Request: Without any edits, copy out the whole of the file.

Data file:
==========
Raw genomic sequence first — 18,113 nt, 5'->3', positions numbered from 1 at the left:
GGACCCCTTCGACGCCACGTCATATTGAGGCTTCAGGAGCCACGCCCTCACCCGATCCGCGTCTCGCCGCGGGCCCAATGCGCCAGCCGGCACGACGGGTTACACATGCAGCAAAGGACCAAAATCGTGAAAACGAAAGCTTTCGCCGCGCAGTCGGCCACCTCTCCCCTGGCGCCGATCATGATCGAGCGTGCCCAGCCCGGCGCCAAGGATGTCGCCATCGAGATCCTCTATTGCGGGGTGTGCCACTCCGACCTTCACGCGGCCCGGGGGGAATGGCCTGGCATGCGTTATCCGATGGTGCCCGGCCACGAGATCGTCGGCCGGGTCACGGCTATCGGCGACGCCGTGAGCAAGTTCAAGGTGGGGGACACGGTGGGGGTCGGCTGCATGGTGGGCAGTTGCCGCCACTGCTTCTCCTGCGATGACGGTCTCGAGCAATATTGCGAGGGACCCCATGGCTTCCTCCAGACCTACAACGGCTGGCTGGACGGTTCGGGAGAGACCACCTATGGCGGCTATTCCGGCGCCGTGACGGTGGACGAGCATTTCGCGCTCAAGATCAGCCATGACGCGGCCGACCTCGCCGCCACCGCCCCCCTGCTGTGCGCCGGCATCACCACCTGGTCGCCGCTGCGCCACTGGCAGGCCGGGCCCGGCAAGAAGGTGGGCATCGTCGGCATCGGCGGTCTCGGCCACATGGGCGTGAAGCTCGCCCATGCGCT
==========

Raw genomic sequence first — 18,113 nt, 5'->3', positions numbered from 1 at the left:
GGACCCCTTCGACGCCACGTCATATTGAGGCTTCAGGAGCCACGCCCTCACCCGATCCGCGTCTCGCCGCGGGCCCAATGCGCCAGCCGGCACGACGGGTTACACATGCAGCAAAGGACCAAAATCGTGAAAACGAAAGCTTTCGCCGCGCAGTCGGCCACCTCTCCCCTGGCGCCGATCATGATCGAGCGTGCCCAGCCCGGCGCCAAGGATGTCGCCATCGAGATCCTCTATTGCGGGGTGTGCCACTCCGACCTTCACGCGGCCCGGGGGGAATGGCCTGGCATGCGTTATCCGATGGTGCCCGGCCACGAGATCGTCGGCCGGGTCACGGCTATCGGCGACGCCGTGAGCAAGTTCAAGGTGGGGGACACGGTGGGGGTCGGCTGCATGGTGGGCAGTTGCCGCCACTGCTTCTCCTGCGATGACGGTCTCGAGCAATATTGCGAGGGACCCCATGGCTTCCTCCAGACCTACAACGGCTGGCTGGACGGTTCGGGAGAGACCACCTATGGCGGCTATTCCGGCGCCGTGACGGTGGACGAGCATTTCGCGCTCAAGATCAGCCATGACGCGGCCGACCTCGCCGCCACCGCCCCCCTGCTGTGCGCCGGCATCACCACCTGGTCGCCGCTGCGCCACTGGCAGGCCGGGCCCGGCAAGAAGGTGGGCATCGTCGGCATCGGCGGTCTCGGCCACATGGGCGTGAAGCTCGCCCATGCGCT